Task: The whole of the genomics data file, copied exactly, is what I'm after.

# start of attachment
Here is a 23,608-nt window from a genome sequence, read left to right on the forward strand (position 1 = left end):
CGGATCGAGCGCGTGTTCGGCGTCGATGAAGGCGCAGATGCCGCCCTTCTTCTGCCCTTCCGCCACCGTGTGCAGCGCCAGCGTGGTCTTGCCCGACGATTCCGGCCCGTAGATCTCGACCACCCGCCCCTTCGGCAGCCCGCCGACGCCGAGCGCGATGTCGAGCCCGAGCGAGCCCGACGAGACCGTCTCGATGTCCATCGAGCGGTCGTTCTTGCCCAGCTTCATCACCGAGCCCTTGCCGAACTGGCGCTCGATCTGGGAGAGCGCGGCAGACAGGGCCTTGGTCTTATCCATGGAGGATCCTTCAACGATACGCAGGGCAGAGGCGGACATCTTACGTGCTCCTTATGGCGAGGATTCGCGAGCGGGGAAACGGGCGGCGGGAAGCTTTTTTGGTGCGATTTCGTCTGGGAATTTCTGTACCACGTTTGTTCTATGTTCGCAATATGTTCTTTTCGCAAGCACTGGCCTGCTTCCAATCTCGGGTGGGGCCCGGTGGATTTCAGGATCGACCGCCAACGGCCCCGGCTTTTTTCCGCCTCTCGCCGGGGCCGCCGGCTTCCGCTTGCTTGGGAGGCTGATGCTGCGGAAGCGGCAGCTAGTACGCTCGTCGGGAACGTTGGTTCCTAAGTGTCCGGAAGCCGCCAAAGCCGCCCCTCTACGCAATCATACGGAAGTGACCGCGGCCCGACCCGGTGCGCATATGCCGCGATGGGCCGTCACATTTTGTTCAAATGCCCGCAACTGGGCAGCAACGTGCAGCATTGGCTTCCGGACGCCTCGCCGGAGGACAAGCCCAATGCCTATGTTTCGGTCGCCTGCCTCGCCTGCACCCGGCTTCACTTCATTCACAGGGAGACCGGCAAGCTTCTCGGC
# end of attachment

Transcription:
Here is a 23,608-nt window from a genome sequence, read left to right on the forward strand (position 1 = left end):
CGGATCGAGCGCGTGTTCGGCGTCGATGAAGGCGCAGATGCCGCCCTTCTTCTGCCCTTCCGCCACCGTGTGCAGCGCCAGCGTGGTCTTGCCCGACGATTCCGGCCCGTAGATCTCGACCACCCGCCCCTTCGGCAGCCCGCCGACGCCGAGCGCGATGTCGAGCCCGAGCGAGCCCGACGAGACCGTCTCGATGTCCATCGAGCGGTCGTTCTTGCCCAGCTTCATCACCGAGCCCTTGCCGAACTGGCGCTCGATCTGGGAGAGCGCGGCAGACAGGGCCTTGGTCTTATCCATGGAGGATCCTTCAACGATACGCAGGGCAGAGGCGGACATCTTACGTGCTCCTTATGGCGAGGATTCGCGAGCGGGGAAACGGGCGGCGGGAAGCTTTTTTGGTGCGATTTCGTCTGGGAATTTCTGTACCACGTTTGTTCTATGTTCGCAATATGTTCTTTTCGCAAGCACTGGCCTGCTTCCAATCTCGGGTGGGGCCCGGTGGATTTCAGGATCGACCGCCAACGGCCCCGGCTTTTTTCCGCCTCTCGCCGGGGCCGCCGGCTTCCGCTTGCTTGGGAGGCTGATGCTGCGGAAGCGGCAGCTAGTACGCTCGTCGGGAACGTTGGTTCCTAAGTGTCCGGAAGCCGCCAAAGCCGCCCCTCTACGCAATCATACGGAAGTGACCGCGGCCCGACCCGGTGCGCATATGCCGCGATGGGCCGTCACATTTTGTTCAAATGCCCGCAACTGGGCAGCAACGTGCAGCATTGGCTTCCGGACGCCTCGCCGGAGGACAAGCCCAATGCCTATGTTTCGGTCGCCTGCCTCGCCTGCACCCGGCTTCACTTCATTCACAGGGAGACCGGCAAGCTTCTCGGC